Ever since its founding in 1453, the quaint and picturesque city of Rovaniemi has been growing, expanding, and staking its claim in the nation’s budding tourism sector; however, it’s important to note the city’s humble beginnings before investigating the present-day landscape.
So, let’s take a closer look at Rovaniemi’s interesting origins and history, and at the main Rovaniemi Attractions.
The Sami people, who are colloquially referred to as Lapps or Laplanders, belong to an indigenous Scandinavian group comprising the vast majority of Rovaniemi’s bloodlines, which is why the local customs and societal norms are firmly rooted in Saamic ideologies and beliefs. They traditionally engage in herding reindeer.
During the 1450s, the Rovaniemi region revolved entirely around small villages, animal husbandry farms, and numerous agricultural hubs, although fishing and hunting were also very common. However, it took approximately 300 years for Rovaniemi to rise to prominence, and most of its growth and expansion took place during the 1800s.
Throughout the 19th century, the Lapland province underwent seismic economic shifts due to the development of extensive logging sites, mineral mining businesses, and other lucrative ventures supported by the region’s abundant natural resources. As a result, Rovaniemi quickly became the foremost commercial center of the Lapland province, and continues to hold the title to this day.
Due to its rare geographical location in Northern Finland and unique topographical features, the region surrounding Rovaniemi has remained relatively untouched and unspoiled for many centuries.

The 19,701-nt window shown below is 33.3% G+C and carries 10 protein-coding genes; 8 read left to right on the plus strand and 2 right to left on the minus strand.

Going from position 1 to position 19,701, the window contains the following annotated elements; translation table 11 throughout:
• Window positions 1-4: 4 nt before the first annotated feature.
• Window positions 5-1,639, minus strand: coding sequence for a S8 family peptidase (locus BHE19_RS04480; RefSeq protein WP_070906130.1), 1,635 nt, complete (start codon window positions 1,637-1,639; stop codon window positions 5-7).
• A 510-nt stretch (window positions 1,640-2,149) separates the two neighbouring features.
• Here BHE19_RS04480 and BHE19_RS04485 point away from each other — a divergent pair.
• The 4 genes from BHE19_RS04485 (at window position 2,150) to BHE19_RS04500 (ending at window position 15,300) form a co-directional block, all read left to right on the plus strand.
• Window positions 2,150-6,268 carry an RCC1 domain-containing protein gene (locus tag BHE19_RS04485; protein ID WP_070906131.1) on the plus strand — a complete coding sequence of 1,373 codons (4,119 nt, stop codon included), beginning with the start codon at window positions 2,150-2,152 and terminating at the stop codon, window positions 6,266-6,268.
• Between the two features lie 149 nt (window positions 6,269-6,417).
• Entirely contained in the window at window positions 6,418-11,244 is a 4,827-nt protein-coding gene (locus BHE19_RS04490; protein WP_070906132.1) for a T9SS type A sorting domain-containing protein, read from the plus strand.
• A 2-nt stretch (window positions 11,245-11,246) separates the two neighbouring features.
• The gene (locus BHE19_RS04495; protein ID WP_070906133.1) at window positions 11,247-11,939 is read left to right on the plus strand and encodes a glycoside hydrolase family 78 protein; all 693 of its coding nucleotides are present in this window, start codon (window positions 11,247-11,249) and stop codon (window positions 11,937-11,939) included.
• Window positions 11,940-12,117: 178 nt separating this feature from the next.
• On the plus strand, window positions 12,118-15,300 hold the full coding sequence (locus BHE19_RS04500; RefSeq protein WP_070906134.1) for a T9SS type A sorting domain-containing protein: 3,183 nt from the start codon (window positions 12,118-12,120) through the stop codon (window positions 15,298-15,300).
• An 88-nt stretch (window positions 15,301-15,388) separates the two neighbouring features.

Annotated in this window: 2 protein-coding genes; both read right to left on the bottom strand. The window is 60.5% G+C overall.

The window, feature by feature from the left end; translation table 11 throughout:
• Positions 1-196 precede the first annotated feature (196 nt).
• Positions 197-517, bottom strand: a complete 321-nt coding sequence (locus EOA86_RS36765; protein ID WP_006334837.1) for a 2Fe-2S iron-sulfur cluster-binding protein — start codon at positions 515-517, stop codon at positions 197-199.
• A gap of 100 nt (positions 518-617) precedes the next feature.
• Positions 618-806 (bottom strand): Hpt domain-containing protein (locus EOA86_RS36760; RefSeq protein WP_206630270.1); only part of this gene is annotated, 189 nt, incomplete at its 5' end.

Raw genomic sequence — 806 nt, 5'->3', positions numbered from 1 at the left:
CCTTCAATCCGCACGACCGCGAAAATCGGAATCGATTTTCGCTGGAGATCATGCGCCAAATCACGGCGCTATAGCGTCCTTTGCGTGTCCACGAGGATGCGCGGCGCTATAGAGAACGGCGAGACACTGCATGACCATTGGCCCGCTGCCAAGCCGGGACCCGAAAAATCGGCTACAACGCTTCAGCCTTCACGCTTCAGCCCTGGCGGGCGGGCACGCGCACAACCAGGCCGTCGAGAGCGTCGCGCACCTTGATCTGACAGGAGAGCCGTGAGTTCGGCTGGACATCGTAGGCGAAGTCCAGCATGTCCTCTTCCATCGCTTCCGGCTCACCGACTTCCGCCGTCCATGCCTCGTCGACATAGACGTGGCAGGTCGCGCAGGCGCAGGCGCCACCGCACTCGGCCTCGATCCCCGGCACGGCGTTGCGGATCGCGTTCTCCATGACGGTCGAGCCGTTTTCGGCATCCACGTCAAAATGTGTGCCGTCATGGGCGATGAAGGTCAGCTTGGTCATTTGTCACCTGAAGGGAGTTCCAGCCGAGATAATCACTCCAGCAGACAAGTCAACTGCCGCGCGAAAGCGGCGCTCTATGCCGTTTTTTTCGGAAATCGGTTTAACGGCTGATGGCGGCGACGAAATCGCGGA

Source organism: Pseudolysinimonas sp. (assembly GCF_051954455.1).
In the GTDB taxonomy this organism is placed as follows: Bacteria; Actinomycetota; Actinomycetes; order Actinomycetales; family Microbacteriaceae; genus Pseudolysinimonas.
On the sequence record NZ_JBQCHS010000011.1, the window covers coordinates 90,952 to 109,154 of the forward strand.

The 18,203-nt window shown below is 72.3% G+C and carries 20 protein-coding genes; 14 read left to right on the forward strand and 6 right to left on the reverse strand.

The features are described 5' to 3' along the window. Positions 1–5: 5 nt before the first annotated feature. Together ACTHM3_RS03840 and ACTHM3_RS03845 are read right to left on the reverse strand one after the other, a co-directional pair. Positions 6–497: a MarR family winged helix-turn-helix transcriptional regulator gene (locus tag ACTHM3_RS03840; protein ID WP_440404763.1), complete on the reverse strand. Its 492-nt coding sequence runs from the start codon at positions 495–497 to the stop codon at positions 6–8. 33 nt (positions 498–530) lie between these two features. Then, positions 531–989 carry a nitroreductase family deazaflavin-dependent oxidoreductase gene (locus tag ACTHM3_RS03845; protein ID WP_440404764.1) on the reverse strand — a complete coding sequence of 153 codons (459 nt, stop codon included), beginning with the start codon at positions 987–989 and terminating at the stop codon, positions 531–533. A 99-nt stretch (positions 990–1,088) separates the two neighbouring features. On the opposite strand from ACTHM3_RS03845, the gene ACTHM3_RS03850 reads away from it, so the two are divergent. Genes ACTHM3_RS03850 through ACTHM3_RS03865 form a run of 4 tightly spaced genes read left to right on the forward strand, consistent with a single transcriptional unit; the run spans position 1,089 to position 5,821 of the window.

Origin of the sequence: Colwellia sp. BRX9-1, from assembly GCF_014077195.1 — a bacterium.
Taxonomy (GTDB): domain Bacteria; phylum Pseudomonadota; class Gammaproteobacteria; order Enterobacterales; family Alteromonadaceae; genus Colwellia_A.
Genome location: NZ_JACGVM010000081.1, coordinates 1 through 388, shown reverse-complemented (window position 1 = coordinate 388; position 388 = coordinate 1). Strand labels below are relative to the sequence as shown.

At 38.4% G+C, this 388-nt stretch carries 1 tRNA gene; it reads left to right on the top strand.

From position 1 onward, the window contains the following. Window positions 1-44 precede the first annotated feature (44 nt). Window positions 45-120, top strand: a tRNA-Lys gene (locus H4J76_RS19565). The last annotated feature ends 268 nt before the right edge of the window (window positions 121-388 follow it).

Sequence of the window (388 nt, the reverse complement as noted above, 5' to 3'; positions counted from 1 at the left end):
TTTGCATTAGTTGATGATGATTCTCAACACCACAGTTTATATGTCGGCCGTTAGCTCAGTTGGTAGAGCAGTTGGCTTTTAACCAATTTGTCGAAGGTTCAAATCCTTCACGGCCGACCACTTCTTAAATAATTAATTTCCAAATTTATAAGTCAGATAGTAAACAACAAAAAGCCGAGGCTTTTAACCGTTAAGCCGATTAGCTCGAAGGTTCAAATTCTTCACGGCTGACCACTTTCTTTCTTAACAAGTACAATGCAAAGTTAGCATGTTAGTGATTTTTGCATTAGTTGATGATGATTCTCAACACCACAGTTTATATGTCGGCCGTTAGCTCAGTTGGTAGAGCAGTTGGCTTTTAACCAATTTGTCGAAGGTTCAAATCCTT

Consequently, this quaint city has an inimitable blend of traditionalism and modernity, which has sparked a significant increase in touristic activity, with over 500,000 international visitors arriving during the past year alone.
Rovaniemi Attractions: Why Travel to Rovaniemi?
Regardless of whether you wish to engage in exciting nature tours, instructive museum trips, riveting nighttime jaunts, or lively shopping excursions, Rovaniemi’s tourism industry truly has something in store for everyone; however, as any experienced jetsetter will tell you, it is important to highlight the most popular attractions. You will want to focus on the following activities:
The Ice Breaker Cruise: A convenient shuttle bus will pick you up from Rovaniemi, Kemi, or Levi and bring you directly to the Polar Explorer’s official dock, at which point you’ll board the largest touristic Ice Breaker in the world. During the breath-taking three-hour tour, you’ll be able to see the expansive Bothnian Bay in all its glory, see amazing ice-crushing displays, and even don a flotation-survival suite before swimming in the bay’s icy waters. This unique icebreaker cruise is an excursion you simply cannot miss.
Santa Claus Village: As the primary residence of St. Nick and all of his helpers Elves, this Christmas-themed amusement park is consistently one of the biggest draws in all of Lapland. From the opulent onsite eateries and sumptuous shops to the ubiquitous elf shows and exciting sleigh rides, the world-renowned Santa Claus Village is a winter wonderland – and not only for children.
Arktikum Science Museum: Located in the heart of Rovaniemi on the shores of the Kemijoki River, you’ll find a remarkable museum with some of the most incredible infrastructural designs and exhibits in the world. The building materials include granite and pine wood. The most visually impressive section of the Arktikum facility is the 172-metre-long glass corridor that serves as the “Gateway to the North.”
If you wish to visit more Finnish cities and areas, Read about Finnish Lapland main attractions- here.